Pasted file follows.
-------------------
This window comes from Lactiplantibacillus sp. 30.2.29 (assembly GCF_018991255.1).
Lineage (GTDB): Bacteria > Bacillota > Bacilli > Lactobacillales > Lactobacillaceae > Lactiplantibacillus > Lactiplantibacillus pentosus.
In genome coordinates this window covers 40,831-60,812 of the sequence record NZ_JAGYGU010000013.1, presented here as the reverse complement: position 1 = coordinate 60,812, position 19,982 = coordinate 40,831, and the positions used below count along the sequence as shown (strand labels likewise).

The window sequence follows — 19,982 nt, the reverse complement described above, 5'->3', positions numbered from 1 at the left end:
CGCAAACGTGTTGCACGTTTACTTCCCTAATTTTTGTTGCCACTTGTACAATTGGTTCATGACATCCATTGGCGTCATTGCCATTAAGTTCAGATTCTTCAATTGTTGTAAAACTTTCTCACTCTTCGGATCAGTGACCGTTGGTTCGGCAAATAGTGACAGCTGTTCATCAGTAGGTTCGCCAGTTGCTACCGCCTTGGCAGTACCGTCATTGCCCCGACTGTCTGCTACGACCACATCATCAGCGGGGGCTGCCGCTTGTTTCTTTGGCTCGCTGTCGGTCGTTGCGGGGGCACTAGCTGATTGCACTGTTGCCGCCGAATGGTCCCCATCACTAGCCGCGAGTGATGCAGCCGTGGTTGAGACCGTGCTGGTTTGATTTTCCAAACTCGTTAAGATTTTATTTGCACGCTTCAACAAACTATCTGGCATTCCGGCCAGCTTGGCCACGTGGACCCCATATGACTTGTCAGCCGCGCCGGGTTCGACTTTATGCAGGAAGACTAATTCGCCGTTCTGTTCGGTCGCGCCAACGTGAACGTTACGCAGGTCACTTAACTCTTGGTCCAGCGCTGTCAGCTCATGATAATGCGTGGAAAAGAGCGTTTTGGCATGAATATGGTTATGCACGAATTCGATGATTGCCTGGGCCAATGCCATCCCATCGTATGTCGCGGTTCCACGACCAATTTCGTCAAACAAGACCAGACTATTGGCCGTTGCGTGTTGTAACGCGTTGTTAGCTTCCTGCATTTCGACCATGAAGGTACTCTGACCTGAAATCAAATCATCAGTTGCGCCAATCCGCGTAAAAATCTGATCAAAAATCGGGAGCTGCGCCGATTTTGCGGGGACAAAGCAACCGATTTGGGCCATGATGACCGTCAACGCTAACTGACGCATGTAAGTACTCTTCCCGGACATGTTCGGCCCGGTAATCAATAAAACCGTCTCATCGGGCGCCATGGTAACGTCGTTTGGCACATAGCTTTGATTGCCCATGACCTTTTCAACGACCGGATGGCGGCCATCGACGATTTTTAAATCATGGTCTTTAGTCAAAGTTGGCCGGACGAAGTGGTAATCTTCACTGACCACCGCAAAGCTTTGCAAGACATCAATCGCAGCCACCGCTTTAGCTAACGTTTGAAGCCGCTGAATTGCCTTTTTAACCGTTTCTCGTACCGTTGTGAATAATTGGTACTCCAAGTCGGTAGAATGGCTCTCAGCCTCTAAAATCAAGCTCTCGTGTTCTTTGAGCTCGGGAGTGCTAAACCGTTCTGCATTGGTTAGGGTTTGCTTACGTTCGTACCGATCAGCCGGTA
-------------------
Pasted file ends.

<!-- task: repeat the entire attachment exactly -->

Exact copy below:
This window comes from Lactiplantibacillus sp. 30.2.29 (assembly GCF_018991255.1).
Lineage (GTDB): Bacteria > Bacillota > Bacilli > Lactobacillales > Lactobacillaceae > Lactiplantibacillus > Lactiplantibacillus pentosus.
In genome coordinates this window covers 40,831-60,812 of the sequence record NZ_JAGYGU010000013.1, presented here as the reverse complement: position 1 = coordinate 60,812, position 19,982 = coordinate 40,831, and the positions used below count along the sequence as shown (strand labels likewise).

The window sequence follows — 19,982 nt, the reverse complement described above, 5'->3', positions numbered from 1 at the left end:
CGCAAACGTGTTGCACGTTTACTTCCCTAATTTTTGTTGCCACTTGTACAATTGGTTCATGACATCCATTGGCGTCATTGCCATTAAGTTCAGATTCTTCAATTGTTGTAAAACTTTCTCACTCTTCGGATCAGTGACCGTTGGTTCGGCAAATAGTGACAGCTGTTCATCAGTAGGTTCGCCAGTTGCTACCGCCTTGGCAGTACCGTCATTGCCCCGACTGTCTGCTACGACCACATCATCAGCGGGGGCTGCCGCTTGTTTCTTTGGCTCGCTGTCGGTCGTTGCGGGGGCACTAGCTGATTGCACTGTTGCCGCCGAATGGTCCCCATCACTAGCCGCGAGTGATGCAGCCGTGGTTGAGACCGTGCTGGTTTGATTTTCCAAACTCGTTAAGATTTTATTTGCACGCTTCAACAAACTATCTGGCATTCCGGCCAGCTTGGCCACGTGGACCCCATATGACTTGTCAGCCGCGCCGGGTTCGACTTTATGCAGGAAGACTAATTCGCCGTTCTGTTCGGTCGCGCCAACGTGAACGTTACGCAGGTCACTTAACTCTTGGTCCAGCGCTGTCAGCTCATGATAATGCGTGGAAAAGAGCGTTTTGGCATGAATATGGTTATGCACGAATTCGATGATTGCCTGGGCCAATGCCATCCCATCGTATGTCGCGGTTCCACGACCAATTTCGTCAAACAAGACCAGACTATTGGCCGTTGCGTGTTGTAACGCGTTGTTAGCTTCCTGCATTTCGACCATGAAGGTACTCTGACCTGAAATCAAATCATCAGTTGCGCCAATCCGCGTAAAAATCTGATCAAAAATCGGGAGCTGCGCCGATTTTGCGGGGACAAAGCAACCGATTTGGGCCATGATGACCGTCAACGCTAACTGACGCATGTAAGTACTCTTCCCGGACATGTTCGGCCCGGTAATCAATAAAACCGTCTCATCGGGCGCCATGGTAACGTCGTTTGGCACATAGCTTTGATTGCCCATGACCTTTTCAACGACCGGATGGCGGCCATCGACGATTTTTAAATCATGGTCTTTAGTCAAAGTTGGCCGGACGAAGTGGTAATCTTCACTGACCACCGCAAAGCTTTGCAAGACATCAATCGCAGCCACCGCTTTAGCTAACGTTTGAAGCCGCTGAATTGCCTTTTTAACCGTTTCTCGTACCGTTGTGAATAATTGGTACTCCAAGTCGGTAGAATGGCTCTCAGCCTCTAAAATCAAGCTCTCGTGTTCTTTGAGCTCGGGAGTGCTAAACCGTTCTGCATTGGTTAGGGTTTGCTTACGTTCGTACCGATCAGCCGGTA